@Qualifier
@Target({ElementType.TYPE, ElementType.METHOD, ElementType.FIELD})
@Retention(RetentionPolicy.RUNTIME)
public @interface TestQualifier {
} // TestQualifier

and these qualifiers may be used to define injection criteria at the injection points.

public class QualifiedInjection {

    @Inject
    @TestQualifier
    private TestInterface testInterface;

} // QualifiedInjection

Only implementation annotated with the given qualifier are take into account when performing the injection.

@Singleton
@TestQualifier
public class QualifiedComponent implements TestInterface {

} // QualifiedComponent

Optional Configuration with properties files

If this is not enough, you can explicitly add some beans to be instanciated in properties files.

unannotatedComponent=dinistiq.test.components.UnannotatedComponent

Those files must simply be put in the folder dinistiq/ anywhere on your classpath. This example will instanciate the class dinistiq.test.components.UnannotatedComponent and store this bean with the name unannotatedComponent in the set of available beans.

The properties files are scanned in alphabetical order, so you can override the class for e.g. unannotatedComponent in a latter properties file, so classes given for bean names used in mybeans.properties can be overridden in override-mybeans.properties.

For any of the instanciated beans you can provide more values to explicitly inject - again by the use of properties files.

After instanciation of the bean a properties file with the bean’s name as its base filename is searched - first in the dinistiq/defaults/ and then in the dinistiq/beans/ folders on the classpath. Thus you can deliver your components with a reasonable defaults and necessary overrides for the specific application.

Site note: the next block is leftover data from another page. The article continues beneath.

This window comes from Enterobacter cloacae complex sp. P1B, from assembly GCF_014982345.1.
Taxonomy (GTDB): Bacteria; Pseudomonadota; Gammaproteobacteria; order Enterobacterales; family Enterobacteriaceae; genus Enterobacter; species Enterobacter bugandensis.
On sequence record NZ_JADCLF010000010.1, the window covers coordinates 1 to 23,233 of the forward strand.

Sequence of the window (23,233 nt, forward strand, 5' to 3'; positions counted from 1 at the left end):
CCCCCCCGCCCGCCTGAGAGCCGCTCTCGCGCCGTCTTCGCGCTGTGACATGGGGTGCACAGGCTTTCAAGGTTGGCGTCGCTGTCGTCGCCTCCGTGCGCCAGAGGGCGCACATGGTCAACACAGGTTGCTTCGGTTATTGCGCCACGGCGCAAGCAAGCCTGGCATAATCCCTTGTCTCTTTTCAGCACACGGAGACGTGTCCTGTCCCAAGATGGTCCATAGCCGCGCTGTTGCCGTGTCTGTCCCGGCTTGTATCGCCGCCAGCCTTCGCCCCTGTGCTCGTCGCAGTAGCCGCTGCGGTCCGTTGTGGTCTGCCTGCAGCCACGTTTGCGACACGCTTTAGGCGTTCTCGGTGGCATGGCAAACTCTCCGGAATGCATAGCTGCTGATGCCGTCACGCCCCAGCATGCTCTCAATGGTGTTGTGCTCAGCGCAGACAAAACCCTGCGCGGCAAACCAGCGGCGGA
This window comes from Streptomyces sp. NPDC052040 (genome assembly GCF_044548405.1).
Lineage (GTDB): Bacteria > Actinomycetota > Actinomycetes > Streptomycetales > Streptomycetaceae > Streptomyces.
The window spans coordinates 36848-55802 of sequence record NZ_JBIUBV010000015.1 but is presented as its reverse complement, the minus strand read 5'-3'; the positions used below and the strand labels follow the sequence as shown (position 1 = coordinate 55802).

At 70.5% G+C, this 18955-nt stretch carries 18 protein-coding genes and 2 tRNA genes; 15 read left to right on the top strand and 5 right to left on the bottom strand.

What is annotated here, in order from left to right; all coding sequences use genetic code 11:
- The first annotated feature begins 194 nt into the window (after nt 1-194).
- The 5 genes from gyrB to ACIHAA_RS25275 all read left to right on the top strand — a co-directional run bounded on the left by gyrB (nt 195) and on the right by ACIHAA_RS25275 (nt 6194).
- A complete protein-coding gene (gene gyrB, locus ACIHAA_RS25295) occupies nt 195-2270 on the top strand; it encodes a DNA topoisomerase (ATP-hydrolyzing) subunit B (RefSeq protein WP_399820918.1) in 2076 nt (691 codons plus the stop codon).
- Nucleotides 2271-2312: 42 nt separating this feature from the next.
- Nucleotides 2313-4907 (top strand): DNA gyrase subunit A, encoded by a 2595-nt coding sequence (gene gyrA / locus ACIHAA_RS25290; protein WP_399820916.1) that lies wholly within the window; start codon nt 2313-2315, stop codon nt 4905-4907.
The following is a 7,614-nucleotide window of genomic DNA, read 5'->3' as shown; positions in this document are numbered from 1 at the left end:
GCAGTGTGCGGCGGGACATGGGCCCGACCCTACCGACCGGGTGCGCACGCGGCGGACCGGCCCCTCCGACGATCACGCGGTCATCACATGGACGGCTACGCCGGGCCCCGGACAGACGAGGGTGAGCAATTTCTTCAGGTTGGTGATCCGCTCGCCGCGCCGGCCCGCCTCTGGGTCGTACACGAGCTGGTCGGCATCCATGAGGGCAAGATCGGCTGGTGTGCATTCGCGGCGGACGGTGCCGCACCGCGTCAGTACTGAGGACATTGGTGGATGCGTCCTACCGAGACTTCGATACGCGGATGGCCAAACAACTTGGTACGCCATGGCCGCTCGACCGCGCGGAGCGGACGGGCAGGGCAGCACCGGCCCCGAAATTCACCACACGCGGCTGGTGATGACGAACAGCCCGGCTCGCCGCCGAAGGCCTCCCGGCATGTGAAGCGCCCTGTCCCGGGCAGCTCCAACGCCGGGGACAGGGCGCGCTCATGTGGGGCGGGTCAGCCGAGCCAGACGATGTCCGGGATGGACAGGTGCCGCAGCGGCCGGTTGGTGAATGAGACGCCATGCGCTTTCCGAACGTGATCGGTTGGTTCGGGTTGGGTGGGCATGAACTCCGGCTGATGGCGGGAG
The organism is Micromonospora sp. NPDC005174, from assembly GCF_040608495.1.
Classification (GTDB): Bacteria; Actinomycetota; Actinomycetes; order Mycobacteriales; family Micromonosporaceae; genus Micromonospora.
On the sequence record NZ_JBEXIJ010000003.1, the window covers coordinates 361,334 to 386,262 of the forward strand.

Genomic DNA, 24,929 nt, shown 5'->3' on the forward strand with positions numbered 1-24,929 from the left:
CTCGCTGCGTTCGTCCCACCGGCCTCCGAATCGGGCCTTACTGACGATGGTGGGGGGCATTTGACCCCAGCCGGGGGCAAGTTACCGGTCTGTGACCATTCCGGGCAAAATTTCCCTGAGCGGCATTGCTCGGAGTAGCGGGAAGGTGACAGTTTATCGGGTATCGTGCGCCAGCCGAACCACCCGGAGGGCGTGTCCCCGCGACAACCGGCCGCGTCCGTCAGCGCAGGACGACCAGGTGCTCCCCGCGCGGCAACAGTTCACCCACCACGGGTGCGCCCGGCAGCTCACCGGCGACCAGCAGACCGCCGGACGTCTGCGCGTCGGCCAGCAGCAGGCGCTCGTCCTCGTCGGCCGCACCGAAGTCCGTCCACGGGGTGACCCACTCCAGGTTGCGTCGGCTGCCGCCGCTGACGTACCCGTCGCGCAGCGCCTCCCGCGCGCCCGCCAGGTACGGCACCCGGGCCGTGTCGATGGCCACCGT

file dinistiq/beans/example.properties

activateCaching=true

This will call the property setter setActivateCaching() on the bean named example. The grammar of the properties files describing the explicit injection supports set and list type collections, boolean values, numeric value, strings, and references to other beans.

file dinistiq/beans/example.properties

# numerics
intValue=42
longValue=123456789
floatValue=3.14159
doubleValue=2.7
# references
testInterface=${testComponent}
# strings and references in compound strings
replacement=a string
replacementTest=here comes ${replacement}

The bean named example is either a result of the automatic discovery of a class named Example

@Named
@Singleton
public class Example {

} // Example

a name declaration from the scanned class

@Named("example")
@Singleton
public class ExampleComponent  {

} // ExampleComponent

or taken from the naming in a configuration properties file

file dinistiq/demo.properties

example=some.package.ExampleComponent

At the top level, the types of the beans cannot be inferred, as the example

unannotatedComponent=dinistiq.test.components.UnannotatedComponent

showed. If you need some typical configuration types at this level - like e.g. Strings, Booleans, Lists, and Maps some extensions of this mere class based syntax had to be introduced. Any simple type found in the java.lang package can be intanciated with a value bound to it since these values are immutable and there are thus no modifiable fields or setters in these classes.

So

booleanValue=java.lang.Boolean("false")
stringValue=java.lang.String("string value")
integerValue=java.lang.Integer(42)

are some examples for this. While

mapTest=java.util.Map